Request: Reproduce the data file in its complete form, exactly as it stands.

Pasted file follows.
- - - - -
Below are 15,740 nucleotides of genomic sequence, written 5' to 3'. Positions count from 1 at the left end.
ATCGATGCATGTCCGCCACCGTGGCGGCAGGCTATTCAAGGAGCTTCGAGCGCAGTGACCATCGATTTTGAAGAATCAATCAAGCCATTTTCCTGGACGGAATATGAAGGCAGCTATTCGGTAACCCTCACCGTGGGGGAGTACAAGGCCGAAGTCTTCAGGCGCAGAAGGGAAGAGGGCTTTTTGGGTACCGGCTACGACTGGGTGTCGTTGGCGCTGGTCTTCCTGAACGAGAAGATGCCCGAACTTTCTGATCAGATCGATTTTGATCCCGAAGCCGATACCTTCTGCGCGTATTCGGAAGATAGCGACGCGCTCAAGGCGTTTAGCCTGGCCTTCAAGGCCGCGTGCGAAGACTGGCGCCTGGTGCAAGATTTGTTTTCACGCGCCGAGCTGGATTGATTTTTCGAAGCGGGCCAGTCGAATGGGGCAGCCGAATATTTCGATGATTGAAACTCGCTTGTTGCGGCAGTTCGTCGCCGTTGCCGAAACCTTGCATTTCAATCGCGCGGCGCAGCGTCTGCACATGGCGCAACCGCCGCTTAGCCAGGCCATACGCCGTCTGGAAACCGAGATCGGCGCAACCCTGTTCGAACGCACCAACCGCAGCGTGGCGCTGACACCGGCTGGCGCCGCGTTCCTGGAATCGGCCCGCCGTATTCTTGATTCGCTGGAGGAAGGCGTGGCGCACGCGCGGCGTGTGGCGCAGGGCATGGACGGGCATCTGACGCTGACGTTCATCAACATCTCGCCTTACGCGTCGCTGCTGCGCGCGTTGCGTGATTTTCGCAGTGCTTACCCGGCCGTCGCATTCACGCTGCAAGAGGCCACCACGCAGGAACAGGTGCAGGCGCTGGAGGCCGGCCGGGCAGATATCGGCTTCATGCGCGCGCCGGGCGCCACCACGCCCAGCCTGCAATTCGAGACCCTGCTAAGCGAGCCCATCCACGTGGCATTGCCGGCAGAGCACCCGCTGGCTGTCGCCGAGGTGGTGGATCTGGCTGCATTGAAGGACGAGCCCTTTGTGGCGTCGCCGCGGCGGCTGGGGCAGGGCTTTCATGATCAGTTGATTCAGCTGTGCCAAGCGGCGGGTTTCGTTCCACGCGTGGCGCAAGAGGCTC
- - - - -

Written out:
Below are 15,740 nucleotides of genomic sequence, written 5' to 3'. Positions count from 1 at the left end.
ATCGATGCATGTCCGCCACCGTGGCGGCAGGCTATTCAAGGAGCTTCGAGCGCAGTGACCATCGATTTTGAAGAATCAATCAAGCCATTTTCCTGGACGGAATATGAAGGCAGCTATTCGGTAACCCTCACCGTGGGGGAGTACAAGGCCGAAGTCTTCAGGCGCAGAAGGGAAGAGGGCTTTTTGGGTACCGGCTACGACTGGGTGTCGTTGGCGCTGGTCTTCCTGAACGAGAAGATGCCCGAACTTTCTGATCAGATCGATTTTGATCCCGAAGCCGATACCTTCTGCGCGTATTCGGAAGATAGCGACGCGCTCAAGGCGTTTAGCCTGGCCTTCAAGGCCGCGTGCGAAGACTGGCGCCTGGTGCAAGATTTGTTTTCACGCGCCGAGCTGGATTGATTTTTCGAAGCGGGCCAGTCGAATGGGGCAGCCGAATATTTCGATGATTGAAACTCGCTTGTTGCGGCAGTTCGTCGCCGTTGCCGAAACCTTGCATTTCAATCGCGCGGCGCAGCGTCTGCACATGGCGCAACCGCCGCTTAGCCAGGCCATACGCCGTCTGGAAACCGAGATCGGCGCAACCCTGTTCGAACGCACCAACCGCAGCGTGGCGCTGACACCGGCTGGCGCCGCGTTCCTGGAATCGGCCCGCCGTATTCTTGATTCGCTGGAGGAAGGCGTGGCGCACGCGCGGCGTGTGGCGCAGGGCATGGACGGGCATCTGACGCTGACGTTCATCAACATCTCGCCTTACGCGTCGCTGCTGCGCGCGTTGCGTGATTTTCGCAGTGCTTACCCGGCCGTCGCATTCACGCTGCAAGAGGCCACCACGCAGGAACAGGTGCAGGCGCTGGAGGCCGGCCGGGCAGATATCGGCTTCATGCGCGCGCCGGGCGCCACCACGCCCAGCCTGCAATTCGAGACCCTGCTAAGCGAGCCCATCCACGTGGCATTGCCGGCAGAGCACCCGCTGGCTGTCGCCGAGGTGGTGGATCTGGCTGCATTGAAGGACGAGCCCTTTGTGGCGTCGCCGCGGCGGCTGGGGCAGGGCTTTCATGATCAGTTGATTCAGCTGTGCCAAGCGGCGGGTTTCGTTCCACGCGTGGCGCAAGAGGCTC